The short-tailed monitor occupies arid regions of western Australia (Pianka 1969).
Biogeographic Regions: australian (Native )
Distribution: Australia (North Territory, Queensland, South Australia, West Australia)
Type locality: Sherlock River, Nickol (as Nicol) Bay, W. A.
The short-tailed monitor is the smallest of the Varanid lizards, attaining a maximum adult length of only 8 inches. Newly hatched short-tailed monitors look just like the adults, but weigh about 1 to 2 grams and are only 1 to 2 inches in total length (Pianka 1969). Like all monitors the short-tailed monitor has a long neck, well developed limbs with five toes on both fore and hind limbs, strong claws, and a powerful tail that cannot undergo autotomy (Cogger and Zweifel 1998). The body color is usually a drab olive to brown color with lighter ocelli on the trunk. It is nearly impossible to determine the sex of most monitors by their outward appearance and the short-tailed monitor is no exception, as it is monomorphic (Bartlett and Bartlett 1996).
Range mass: 8 to 10 g.
The preferred habitat of the short-tailed monitor is arid regions dominated by spinifex. Spinifex are perennial grasses that form dense clumps, up to several feet in diameter, consisting of a central dense complex lattice-work and numerous outwardly directed needle-like spines (Pianka 1969).
Terrestrial Biomes: desert or dune
The short-tailed monitor is strictly carnivorous. Unlike most lizards, monitors are active foragers with a very high metabolic rate. Monitors use their long forked tongue much like a snake to pick up chemical cues in the air. The tongue, when flicked out, draws in these chemical cues and transfers them to the Jacobson's organ where the cues are analyzed (Pough et al. 1998). The diet of the short-tailed monitor is composed primarily of insects, other arthropods, smaller lizards (especially of the family -Ctenotus-, Australian skinks), and like most other monitors, they will not turn down carrion (Bartlett and Bartlett 1996). However, any prey item that has a chance of fitting in the monitor's throat will be actively pursued and consumed. One short-tailed monitor was reportedly found with a -Ctenotus calurus- in its stomach that made up 16.5% of the monitor's total weight. The monitor is able to eat such large prey because it utilizes a technique for feeding called mesokinesis. Mesokinesis is the dislocation of the jaw to swallow prey larger than the head (Pianka 1969).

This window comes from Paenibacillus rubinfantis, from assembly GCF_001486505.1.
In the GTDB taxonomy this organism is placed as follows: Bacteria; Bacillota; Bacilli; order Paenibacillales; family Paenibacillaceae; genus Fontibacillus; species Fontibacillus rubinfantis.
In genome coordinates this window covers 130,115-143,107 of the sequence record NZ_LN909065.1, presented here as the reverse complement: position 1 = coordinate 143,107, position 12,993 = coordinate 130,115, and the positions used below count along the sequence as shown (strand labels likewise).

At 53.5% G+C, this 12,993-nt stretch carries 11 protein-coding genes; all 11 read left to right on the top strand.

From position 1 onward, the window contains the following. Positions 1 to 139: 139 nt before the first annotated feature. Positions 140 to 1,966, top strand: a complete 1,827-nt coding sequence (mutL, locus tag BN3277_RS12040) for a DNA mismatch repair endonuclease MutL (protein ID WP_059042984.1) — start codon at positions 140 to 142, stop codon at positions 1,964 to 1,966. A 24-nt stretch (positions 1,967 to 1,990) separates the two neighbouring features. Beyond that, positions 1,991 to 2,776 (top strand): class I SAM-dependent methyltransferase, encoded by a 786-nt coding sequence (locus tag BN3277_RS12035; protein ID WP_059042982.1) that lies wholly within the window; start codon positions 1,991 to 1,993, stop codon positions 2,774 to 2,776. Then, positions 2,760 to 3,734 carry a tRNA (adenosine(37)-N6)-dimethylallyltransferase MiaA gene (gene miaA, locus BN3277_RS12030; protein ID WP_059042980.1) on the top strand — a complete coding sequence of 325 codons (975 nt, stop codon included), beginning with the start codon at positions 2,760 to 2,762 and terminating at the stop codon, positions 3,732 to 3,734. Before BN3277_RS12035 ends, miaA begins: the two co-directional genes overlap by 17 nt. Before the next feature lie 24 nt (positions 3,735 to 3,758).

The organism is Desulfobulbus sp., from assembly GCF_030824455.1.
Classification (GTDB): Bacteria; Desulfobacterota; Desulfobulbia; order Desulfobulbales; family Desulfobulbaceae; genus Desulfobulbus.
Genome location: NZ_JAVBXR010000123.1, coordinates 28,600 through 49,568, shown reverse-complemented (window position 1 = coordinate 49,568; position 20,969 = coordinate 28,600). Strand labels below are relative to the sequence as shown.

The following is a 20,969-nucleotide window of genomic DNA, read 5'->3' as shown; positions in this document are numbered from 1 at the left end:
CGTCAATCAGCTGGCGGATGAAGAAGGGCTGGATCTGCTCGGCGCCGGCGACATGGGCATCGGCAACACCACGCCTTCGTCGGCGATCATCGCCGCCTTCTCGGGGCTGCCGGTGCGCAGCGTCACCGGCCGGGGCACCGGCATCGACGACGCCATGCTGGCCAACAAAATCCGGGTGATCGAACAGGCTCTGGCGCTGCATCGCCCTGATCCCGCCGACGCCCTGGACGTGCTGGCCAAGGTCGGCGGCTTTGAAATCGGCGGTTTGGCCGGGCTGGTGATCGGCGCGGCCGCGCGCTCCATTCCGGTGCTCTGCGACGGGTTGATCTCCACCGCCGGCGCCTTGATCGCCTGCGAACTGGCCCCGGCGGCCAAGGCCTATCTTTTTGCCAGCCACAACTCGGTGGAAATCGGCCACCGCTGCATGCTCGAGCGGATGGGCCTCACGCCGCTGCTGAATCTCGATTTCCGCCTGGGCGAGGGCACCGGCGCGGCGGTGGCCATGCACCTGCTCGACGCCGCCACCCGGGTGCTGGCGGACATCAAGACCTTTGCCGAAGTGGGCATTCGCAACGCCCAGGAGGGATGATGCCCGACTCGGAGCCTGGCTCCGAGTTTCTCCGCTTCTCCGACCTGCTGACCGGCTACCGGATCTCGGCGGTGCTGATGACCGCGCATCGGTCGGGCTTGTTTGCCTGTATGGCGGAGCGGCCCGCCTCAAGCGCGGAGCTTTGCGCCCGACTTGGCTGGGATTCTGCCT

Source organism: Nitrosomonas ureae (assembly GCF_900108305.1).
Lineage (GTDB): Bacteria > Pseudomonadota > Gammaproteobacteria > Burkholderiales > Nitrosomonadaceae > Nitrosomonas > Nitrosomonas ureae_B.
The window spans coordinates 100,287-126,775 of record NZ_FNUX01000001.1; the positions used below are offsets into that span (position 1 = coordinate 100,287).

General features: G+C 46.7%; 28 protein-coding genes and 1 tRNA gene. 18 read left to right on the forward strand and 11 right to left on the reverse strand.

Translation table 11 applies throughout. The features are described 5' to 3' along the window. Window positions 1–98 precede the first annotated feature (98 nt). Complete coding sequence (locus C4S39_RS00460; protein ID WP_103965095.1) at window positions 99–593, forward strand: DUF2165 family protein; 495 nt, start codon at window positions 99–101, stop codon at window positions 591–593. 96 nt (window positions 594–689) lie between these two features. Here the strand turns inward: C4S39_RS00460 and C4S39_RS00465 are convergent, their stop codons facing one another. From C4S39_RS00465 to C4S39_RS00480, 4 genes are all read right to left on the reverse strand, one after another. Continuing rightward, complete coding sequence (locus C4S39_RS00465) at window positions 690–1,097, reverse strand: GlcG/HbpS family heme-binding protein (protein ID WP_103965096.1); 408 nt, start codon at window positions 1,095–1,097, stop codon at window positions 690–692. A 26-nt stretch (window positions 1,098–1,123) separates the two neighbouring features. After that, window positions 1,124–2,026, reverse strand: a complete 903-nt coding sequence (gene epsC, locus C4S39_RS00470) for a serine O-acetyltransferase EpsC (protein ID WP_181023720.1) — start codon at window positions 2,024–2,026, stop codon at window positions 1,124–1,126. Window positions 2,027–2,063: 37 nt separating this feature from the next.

Life History and Behavior
The short-tailed monitor is oviparous. Short-tailed monitors exhibit internal fertilization. The male has paired intromittent organs known as hemipenes. Although the hemipenes are paired they are only used one at a time, depending on which is more convenient. The clutch size will vary from 1 to 4 eggs, with a clutch size of 2 being the most frequent (Pianka 1969). The female will dig a burrow in which to deposit her eggs. The eggs will hatch between 70 and 100 days depending upon incubation temperature. The hatchlings are precocial and grow quickly attaining maturity and adult length within the first year to year and a half (Bartlett and Bartlett 1996).